KAICIID INTERNATIONAL FELLOWS PROGRAMME
- COVID-19 Response
- G20 Interfaith Forum
- The Faith4SDGs Project
- The Central African Republic
- Arab Region
- Fellows Programme
Religious Educator, Myskatul Anwar Sufi Centre Thaha
Yusuf Daud earned his first scholarship for a Master of Science from the University of Indonesia in the International Affairs Middle East and Islamic Department in 2005 and his second for a Master of Philosophy and Islamic Mysticism from ICAS London in 2006. He has published four books on religion, including Unveiling the Taste of Hidden Things, on the meeting point of Islam and Christianity and Membenahi Sikap Beragama kita (A bridge across spiritually and religion).
Yusuf has taught at various Universities and Catholic Seminaries in Jakarta, Surabaya, Bandung, Banten and is a visiting Lecturer on Islamic Mysticism, interreligious dialogue, spiritual and emotional marketing and business ethics. In 2008, he became the first Muslim Scholar from Southeast Asia to win the Nostra Aetate Pontifical Council of Interfaith Dialogue Scholarship from the Vatican to study world religious traditions at three prestigious universities in Rome. Yusuf is a leading expert on Islamic Mysticism, Islamic Thought, Interfaith Dialogue, and Comparative Mysticism. Professionally affiliated with Ibn Arabi Society, ICRP (Indonesian Conference on Religion and Peace), and an Activist of Interfaith dialogue nationally and internationally, his popular workshops combine his expertise in interreligious understanding with his Sufi training.He lives in Surabaya, the second largest city in Indonesia, with his beloved wife and three children. Yusuf has a deep commitment to interfaith dialogue and believes that in today’s diverse world, it is essential to understand and work with religions beyond one’s own.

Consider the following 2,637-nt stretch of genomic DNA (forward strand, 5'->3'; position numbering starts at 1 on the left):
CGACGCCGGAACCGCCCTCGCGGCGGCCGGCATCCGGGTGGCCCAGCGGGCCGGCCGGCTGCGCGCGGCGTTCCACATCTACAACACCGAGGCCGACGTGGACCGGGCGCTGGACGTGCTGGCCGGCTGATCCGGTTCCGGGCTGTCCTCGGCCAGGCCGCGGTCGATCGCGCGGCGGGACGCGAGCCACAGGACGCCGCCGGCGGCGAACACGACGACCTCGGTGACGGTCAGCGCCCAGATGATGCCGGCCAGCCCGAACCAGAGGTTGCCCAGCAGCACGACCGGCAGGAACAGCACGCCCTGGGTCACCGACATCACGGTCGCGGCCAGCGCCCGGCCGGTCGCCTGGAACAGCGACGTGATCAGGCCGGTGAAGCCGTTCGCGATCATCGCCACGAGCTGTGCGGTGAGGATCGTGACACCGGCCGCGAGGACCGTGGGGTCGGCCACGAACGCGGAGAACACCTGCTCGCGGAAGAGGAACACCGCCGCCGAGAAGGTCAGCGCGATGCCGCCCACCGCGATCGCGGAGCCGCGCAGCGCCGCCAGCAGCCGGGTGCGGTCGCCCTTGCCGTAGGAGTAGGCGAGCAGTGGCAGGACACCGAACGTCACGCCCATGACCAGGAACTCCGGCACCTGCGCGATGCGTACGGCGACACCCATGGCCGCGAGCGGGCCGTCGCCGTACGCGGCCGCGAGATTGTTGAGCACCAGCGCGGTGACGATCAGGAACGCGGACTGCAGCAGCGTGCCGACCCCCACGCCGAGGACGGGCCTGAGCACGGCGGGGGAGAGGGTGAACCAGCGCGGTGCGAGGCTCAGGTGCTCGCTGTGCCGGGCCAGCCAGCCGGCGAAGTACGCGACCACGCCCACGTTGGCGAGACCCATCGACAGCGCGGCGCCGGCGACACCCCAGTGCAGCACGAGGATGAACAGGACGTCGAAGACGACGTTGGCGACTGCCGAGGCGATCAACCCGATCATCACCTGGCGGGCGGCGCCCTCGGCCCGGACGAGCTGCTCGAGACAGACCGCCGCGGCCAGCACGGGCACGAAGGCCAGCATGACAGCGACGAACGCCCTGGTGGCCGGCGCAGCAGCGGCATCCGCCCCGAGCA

Fellows Project: Training Workshops in Surabaya and Tulungagung
To KAICIID Fellow Yusuf Daud, interreligious and intercultural dialogue is intrinsically connected to education and peace, and he believes that there is no world peace if there is no peace among religions. He believes that interreligious dialogue is important to reveal the narrow mindsets that hinder relationships. These mindsets can easily trigger misunderstandings. Misunderstanding
can lead to prejudice, which is counterproductive to the interreligious relationship itself.
While the desire to safeguard religious harmony exists in many parts of Indonesia, Yusuf concentrated his project’s resources on the city of Surabaya, as well as in Tulungagung, where the training was hosted by Faculty of Ushuluddin, Letters, and Dakwah State Institute for Islamic Studies. The workshops focused on empowering these communities to work together towards promoting pluralism in every aspect of daily life and building peace through interreligious and intercultural dialogue.